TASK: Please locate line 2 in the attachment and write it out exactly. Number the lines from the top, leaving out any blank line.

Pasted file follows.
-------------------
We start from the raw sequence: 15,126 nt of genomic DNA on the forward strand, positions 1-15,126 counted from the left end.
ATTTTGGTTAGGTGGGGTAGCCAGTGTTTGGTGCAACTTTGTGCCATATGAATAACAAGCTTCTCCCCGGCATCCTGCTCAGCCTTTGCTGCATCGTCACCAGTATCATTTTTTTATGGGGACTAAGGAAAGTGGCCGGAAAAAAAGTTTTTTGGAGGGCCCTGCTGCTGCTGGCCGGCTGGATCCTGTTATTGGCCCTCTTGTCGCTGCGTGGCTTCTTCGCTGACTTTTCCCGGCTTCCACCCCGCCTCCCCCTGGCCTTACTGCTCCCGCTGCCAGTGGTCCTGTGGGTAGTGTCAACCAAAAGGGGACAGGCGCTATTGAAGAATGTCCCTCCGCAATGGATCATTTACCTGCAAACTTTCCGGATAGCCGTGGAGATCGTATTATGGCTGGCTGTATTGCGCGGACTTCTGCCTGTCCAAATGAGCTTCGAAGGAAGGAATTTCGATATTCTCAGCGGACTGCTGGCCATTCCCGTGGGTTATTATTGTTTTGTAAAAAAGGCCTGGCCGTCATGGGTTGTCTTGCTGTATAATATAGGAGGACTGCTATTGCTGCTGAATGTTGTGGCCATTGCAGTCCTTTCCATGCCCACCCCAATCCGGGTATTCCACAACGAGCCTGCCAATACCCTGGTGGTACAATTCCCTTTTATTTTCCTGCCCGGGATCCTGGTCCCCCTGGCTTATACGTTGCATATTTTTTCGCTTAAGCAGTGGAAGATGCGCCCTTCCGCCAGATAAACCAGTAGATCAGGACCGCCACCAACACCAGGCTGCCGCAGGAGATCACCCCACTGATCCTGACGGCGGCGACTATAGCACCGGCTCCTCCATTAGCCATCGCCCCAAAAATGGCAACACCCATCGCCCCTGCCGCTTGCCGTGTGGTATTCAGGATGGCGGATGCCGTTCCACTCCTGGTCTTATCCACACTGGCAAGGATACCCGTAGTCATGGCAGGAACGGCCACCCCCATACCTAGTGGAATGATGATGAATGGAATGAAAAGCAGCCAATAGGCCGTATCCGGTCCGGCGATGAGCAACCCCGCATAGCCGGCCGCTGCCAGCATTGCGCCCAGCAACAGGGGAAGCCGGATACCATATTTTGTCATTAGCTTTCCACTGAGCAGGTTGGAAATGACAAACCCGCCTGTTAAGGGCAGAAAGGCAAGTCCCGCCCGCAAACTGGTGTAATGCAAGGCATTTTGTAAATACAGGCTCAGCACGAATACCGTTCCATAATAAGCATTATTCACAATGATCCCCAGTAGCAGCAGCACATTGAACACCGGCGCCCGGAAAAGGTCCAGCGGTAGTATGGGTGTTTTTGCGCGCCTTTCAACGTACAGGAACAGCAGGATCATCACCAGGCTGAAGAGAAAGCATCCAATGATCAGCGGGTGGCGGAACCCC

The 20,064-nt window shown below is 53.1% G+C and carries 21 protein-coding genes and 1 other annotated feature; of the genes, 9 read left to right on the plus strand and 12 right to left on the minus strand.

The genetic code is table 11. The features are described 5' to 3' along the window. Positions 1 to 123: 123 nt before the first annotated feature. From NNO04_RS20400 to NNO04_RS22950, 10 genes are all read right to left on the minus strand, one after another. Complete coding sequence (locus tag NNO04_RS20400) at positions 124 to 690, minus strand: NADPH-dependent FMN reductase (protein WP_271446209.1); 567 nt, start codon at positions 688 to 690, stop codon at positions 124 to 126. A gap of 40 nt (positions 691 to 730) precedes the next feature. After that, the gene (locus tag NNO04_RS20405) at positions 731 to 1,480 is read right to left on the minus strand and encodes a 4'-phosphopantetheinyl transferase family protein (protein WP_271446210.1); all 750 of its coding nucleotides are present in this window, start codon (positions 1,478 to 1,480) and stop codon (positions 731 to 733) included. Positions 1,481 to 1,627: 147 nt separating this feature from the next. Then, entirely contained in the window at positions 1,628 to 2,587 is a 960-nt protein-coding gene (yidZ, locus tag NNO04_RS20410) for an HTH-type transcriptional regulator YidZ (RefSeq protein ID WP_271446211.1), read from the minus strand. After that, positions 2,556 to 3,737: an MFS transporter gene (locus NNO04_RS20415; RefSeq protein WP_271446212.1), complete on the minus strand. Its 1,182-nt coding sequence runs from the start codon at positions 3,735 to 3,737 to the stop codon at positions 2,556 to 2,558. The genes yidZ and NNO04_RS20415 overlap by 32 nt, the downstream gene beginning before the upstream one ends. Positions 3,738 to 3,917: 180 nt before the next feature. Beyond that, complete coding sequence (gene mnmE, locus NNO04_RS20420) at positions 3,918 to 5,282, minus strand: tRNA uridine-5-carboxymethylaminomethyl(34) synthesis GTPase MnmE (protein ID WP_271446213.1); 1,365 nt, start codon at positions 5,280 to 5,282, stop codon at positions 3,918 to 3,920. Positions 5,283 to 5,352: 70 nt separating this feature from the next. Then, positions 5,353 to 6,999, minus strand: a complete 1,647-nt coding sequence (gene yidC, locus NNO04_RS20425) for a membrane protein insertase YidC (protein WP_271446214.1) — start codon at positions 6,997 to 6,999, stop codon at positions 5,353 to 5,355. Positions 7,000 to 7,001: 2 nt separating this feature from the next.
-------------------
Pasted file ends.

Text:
ATTTTGGTTAGGTGGGGTAGCCAGTGTTTGGTGCAACTTTGTGCCATATGAATAACAAGCTTCTCCCCGGCATCCTGCTCAGCCTTTGCTGCATCGTCACCAGTATCATTTTTTTATGGGGACTAAGGAAAGTGGCCGGAAAAAAAGTTTTTTGGAGGGCCCTGCTGCTGCTGGCCGGCTGGATCCTGTTATTGGCCCTCTTGTCGCTGCGTGGCTTCTTCGCTGACTTTTCCCGGCTTCCACCCCGCCTCCCCCTGGCCTTACTGCTCCCGCTGCCAGTGGTCCTGTGGGTAGTGTCAACCAAAAGGGGACAGGCGCTATTGAAGAATGTCCCTCCGCAATGGATCATTTACCTGCAAACTTTCCGGATAGCCGTGGAGATCGTATTATGGCTGGCTGTATTGCGCGGACTTCTGCCTGTCCAAATGAGCTTCGAAGGAAGGAATTTCGATATTCTCAGCGGACTGCTGGCCATTCCCGTGGGTTATTATTGTTTTGTAAAAAAGGCCTGGCCGTCATGGGTTGTCTTGCTGTATAATATAGGAGGACTGCTATTGCTGCTGAATGTTGTGGCCATTGCAGTCCTTTCCATGCCCACCCCAATCCGGGTATTCCACAACGAGCCTGCCAATACCCTGGTGGTACAATTCCCTTTTATTTTCCTGCCCGGGATCCTGGTCCCCCTGGCTTATACGTTGCATATTTTTTCGCTTAAGCAGTGGAAGATGCGCCCTTCCGCCAGATAAACCAGTAGATCAGGACCGCCACCAACACCAGGCTGCCGCAGGAGATCACCCCACTGATCCTGACGGCGGCGACTATAGCACCGGCTCCTCCATTAGCCATCGCCCCAAAAATGGCAACACCCATCGCCCCTGCCGCTTGCCGTGTGGTATTCAGGATGGCGGATGCCGTTCCACTCCTGGTCTTATCCACACTGGCAAGGATACCCGTAGTCATGGCAGGAACGGCCACCCCCATACCTAGTGGAATGATGATGAATGGAATGAAAAGCAGCCAATAGGCCGTATCCGGTCCGGCGATGAGCAACCCCGCATAGCCGGCCGCTGCCAGCATTGCGCCCAGCAACAGGGGAAGCCGGATACCATATTTTGTCATTAGCTTTCCACTGAGCAGGTTGGAAATGACAAACCCGCCTGTTAAGGGCAGAAAGGCAAGTCCCGCCCGCAAACTGGTGTAATGCAAGGCATTTTGTAAATACAGGCTCAGCACGAATACCGTTCCATAATAAGCATTATTCACAATGATCCCCAGTAGCAGCAGCACATTGAACACCGGCGCCCGGAAAAGGTCCAGCGGTAGTATGGGTGTTTTTGCGCGCCTTTCAACGTACAGGAACAGCAGGATCATCACCAGGCTGAAGAGAAAGCATCCAATGATCAGCGGGTGGCGGAACCCC